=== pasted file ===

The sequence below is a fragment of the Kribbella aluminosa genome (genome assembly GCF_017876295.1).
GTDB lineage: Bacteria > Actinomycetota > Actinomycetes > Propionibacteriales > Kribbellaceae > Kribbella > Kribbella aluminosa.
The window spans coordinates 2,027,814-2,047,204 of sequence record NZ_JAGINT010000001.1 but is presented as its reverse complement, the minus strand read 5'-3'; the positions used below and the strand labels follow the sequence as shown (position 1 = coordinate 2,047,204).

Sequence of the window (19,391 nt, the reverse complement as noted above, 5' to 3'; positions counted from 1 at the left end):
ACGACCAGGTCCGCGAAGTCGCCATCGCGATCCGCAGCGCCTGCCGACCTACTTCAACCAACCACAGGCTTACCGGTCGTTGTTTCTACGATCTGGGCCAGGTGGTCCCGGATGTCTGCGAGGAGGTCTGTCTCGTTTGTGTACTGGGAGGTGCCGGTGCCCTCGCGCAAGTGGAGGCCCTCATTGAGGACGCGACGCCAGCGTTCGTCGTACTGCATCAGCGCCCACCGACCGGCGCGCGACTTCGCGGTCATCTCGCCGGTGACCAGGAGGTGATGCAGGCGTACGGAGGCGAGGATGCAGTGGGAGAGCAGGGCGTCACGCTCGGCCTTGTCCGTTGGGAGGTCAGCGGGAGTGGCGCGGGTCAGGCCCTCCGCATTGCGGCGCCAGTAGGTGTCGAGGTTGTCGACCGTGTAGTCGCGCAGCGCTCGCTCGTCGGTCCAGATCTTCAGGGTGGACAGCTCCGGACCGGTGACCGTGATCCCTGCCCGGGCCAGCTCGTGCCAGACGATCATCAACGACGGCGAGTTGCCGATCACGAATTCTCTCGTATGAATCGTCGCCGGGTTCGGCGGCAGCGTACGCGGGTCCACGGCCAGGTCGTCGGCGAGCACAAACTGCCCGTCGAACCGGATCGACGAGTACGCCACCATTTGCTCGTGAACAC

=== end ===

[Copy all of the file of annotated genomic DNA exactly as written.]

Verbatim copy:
The sequence below is a fragment of the Kribbella aluminosa genome (genome assembly GCF_017876295.1).
GTDB lineage: Bacteria > Actinomycetota > Actinomycetes > Propionibacteriales > Kribbellaceae > Kribbella > Kribbella aluminosa.
The window spans coordinates 2,027,814-2,047,204 of sequence record NZ_JAGINT010000001.1 but is presented as its reverse complement, the minus strand read 5'-3'; the positions used below and the strand labels follow the sequence as shown (position 1 = coordinate 2,047,204).

Sequence of the window (19,391 nt, the reverse complement as noted above, 5' to 3'; positions counted from 1 at the left end):
ACGACCAGGTCCGCGAAGTCGCCATCGCGATCCGCAGCGCCTGCCGACCTACTTCAACCAACCACAGGCTTACCGGTCGTTGTTTCTACGATCTGGGCCAGGTGGTCCCGGATGTCTGCGAGGAGGTCTGTCTCGTTTGTGTACTGGGAGGTGCCGGTGCCCTCGCGCAAGTGGAGGCCCTCATTGAGGACGCGACGCCAGCGTTCGTCGTACTGCATCAGCGCCCACCGACCGGCGCGCGACTTCGCGGTCATCTCGCCGGTGACCAGGAGGTGATGCAGGCGTACGGAGGCGAGGATGCAGTGGGAGAGCAGGGCGTCACGCTCGGCCTTGTCCGTTGGGAGGTCAGCGGGAGTGGCGCGGGTCAGGCCCTCCGCATTGCGGCGCCAGTAGGTGTCGAGGTTGTCGACCGTGTAGTCGCGCAGCGCTCGCTCGTCGGTCCAGATCTTCAGGGTGGACAGCTCCGGACCGGTGACCGTGATCCCTGCCCGGGCCAGCTCGTGCCAGACGATCATCAACGACGGCGAGTTGCCGATCACGAATTCTCTCGTATGAATCGTCGCCGGGTTCGGCGGCAGCGTACGCGGGTCCACGGCCAGGTCGTCGGCGAGCACAAACTGCCCGTCGAACCGGATCGACGAGTACGCCACCATTTGCTCGTGAACAC